Charles Bradley, CSM, PSM I
Experienced Scrum Coach
My blog: http://scrumcrazy.wordpress.com/
From: Michael James <mj4scrum@...>
To: "firstname.lastname@example.org" <email@example.com>
Sent: Wednesday, November 2, 2011 8:53 AM
Subject: Re: [scrumdevelopment] Re: When managers estimate on behalf of the team in sprint planningThe part the "do 'Scrum' but leave our static management roles/titles in place" crowd isn't getting is that the worker's behavior is affected by the power dynamic whether or not the manager abuses it. I've seen the same effect you're describing even on teams with the nicest, most cool bosses. When management seems to be someone else's responsibility, teams don't step up the same way. Even during a Scrum class it's beneficial for the instructor to leave the room sometimes.This is a natural, predictable effect of static hierarchies and defined management roles. One way of knowing for sure this is happening in an organization is everyone claiming it never happens.
On Nov 2, 2011, at 6:43 AM, David A Barrett <dave.barrett@...> wrote:I'd like to remind everyone that this issue was raised as a problem, so the manager's involvement was already proven to be disruptive to the Scrum process. My take on the initial post, though, was that it was presented like a minor glitch. A, "Hey guys, how are you dealing with this common occurrence?" kind of question.
To my mind it's a deal breaker. You fix it ASAP. If it was me, I'd call an immediate end to the current Sprint with the tainted estimates, grab the PO and the Team (and not the manager) and have a Sprint planning meeting this morning.
Even in the best organizations, functional managers can have a chilling effect on an open dialogue within a Team. It seems likely to me that this would be the case here, as the manager hasn't been able to let go and let his subordinates assume authority and responsibility appropriate to their jobs. So should the Team be "denied the experience and expertise of the manager", as someone else put it? You don't even need to get the scales out to weigh the pros and cons of this one: keep the manager away from the estimating process. The accuracy of the estimates is way, way, way, way, way less important than the Team's ownership of the estimates, ownership of the Sprint objectives and commitment to completing the tasks.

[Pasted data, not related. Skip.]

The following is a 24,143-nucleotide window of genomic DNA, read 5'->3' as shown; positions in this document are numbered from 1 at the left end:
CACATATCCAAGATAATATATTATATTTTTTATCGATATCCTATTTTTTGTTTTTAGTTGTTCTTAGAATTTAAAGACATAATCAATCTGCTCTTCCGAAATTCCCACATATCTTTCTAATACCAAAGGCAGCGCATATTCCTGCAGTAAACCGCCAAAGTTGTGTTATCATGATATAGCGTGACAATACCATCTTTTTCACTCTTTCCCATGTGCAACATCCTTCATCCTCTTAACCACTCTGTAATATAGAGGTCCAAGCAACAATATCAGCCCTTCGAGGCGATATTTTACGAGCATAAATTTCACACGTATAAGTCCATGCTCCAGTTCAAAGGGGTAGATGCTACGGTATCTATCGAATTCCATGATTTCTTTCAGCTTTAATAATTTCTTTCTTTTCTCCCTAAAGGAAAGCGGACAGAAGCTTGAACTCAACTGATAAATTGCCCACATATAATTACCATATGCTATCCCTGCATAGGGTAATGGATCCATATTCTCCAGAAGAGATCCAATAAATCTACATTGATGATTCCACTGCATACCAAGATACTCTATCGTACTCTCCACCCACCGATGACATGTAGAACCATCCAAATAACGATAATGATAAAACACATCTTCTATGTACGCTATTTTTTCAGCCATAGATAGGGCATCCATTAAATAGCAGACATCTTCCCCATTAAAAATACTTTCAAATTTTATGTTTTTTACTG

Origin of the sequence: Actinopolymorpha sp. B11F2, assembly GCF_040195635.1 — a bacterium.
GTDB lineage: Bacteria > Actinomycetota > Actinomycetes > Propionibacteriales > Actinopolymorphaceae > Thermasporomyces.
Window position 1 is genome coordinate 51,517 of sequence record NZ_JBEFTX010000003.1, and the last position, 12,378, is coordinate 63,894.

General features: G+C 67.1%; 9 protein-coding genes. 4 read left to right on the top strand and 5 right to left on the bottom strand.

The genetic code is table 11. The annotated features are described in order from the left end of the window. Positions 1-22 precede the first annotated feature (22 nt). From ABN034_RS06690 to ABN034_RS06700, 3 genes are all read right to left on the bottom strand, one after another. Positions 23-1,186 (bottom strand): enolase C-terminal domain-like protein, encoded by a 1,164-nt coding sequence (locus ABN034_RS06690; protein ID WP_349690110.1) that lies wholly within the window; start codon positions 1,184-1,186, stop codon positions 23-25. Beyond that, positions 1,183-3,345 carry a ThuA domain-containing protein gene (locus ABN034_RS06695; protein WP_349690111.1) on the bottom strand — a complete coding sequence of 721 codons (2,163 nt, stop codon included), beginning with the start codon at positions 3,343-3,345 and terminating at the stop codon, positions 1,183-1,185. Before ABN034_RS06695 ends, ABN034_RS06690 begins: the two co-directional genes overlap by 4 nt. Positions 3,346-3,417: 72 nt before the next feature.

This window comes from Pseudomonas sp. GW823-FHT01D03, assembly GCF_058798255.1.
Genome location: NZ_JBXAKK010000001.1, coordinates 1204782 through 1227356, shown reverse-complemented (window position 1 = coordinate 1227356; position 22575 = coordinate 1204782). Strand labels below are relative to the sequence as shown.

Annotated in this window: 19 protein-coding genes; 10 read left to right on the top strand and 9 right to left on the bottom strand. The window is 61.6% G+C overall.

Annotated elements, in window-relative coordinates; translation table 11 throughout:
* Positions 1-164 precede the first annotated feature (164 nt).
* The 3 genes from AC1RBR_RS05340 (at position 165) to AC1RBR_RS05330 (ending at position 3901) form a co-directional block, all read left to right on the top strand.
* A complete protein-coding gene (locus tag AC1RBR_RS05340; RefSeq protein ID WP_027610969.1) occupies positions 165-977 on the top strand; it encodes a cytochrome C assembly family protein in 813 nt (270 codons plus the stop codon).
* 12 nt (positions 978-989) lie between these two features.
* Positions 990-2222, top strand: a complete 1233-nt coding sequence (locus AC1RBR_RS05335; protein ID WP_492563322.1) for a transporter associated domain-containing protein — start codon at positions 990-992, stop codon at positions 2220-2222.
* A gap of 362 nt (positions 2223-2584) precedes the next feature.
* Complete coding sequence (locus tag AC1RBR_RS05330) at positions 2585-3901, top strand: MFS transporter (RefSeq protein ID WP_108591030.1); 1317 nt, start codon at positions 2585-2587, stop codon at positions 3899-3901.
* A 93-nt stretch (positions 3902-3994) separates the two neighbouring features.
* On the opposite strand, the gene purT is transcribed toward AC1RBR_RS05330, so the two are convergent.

Is it a difficult situation? Sure it is, and I can personally relate to it. My own boss was constantly dropping little nuggets of negativism on my Team when we were starting out with Scrum. To say that it had a chilling effect on the Team would be understating it - it was freezing. Any "open" discussion with our boss present was stifled and extremely restrained, and the minute he left the room people would start to open up, speak their minds, suggest ideas, honestly critique ideas and generally contribute the way you wanted them to. Obviously, something needed to be done and it doesn't matter how good your relationship with you boss is, trotting into his office and telling him off is always nerve wracking. I ended up telling him that he demoralising the Team, and that if he wanted to vent his negativity I'm perfectly happy if he does it privately to me but to stow it in the meetings. On the other hand, the damage was done (even years later the Team is still somewhat restrained when he's present), so I stopped inviting him to most of the meetings.
The stakeholders thing is a red herring. Chickens are chickens and as such don't have the right to expect to be included in the planning meeting. End of story. If the Team wants their input, they can ask for it.
Am I suggesting that the Team take an "Us and Them" attitude and build walls to keep the muggles away? No. I'm simply saying that estimating is one of those things that Team gets to have all for itself - actually *must* have all for itself - and in many organizations that's a shocking about-face from past practices and corporate culture. So it probably wouldn't hurt to go a little overboard to make the point.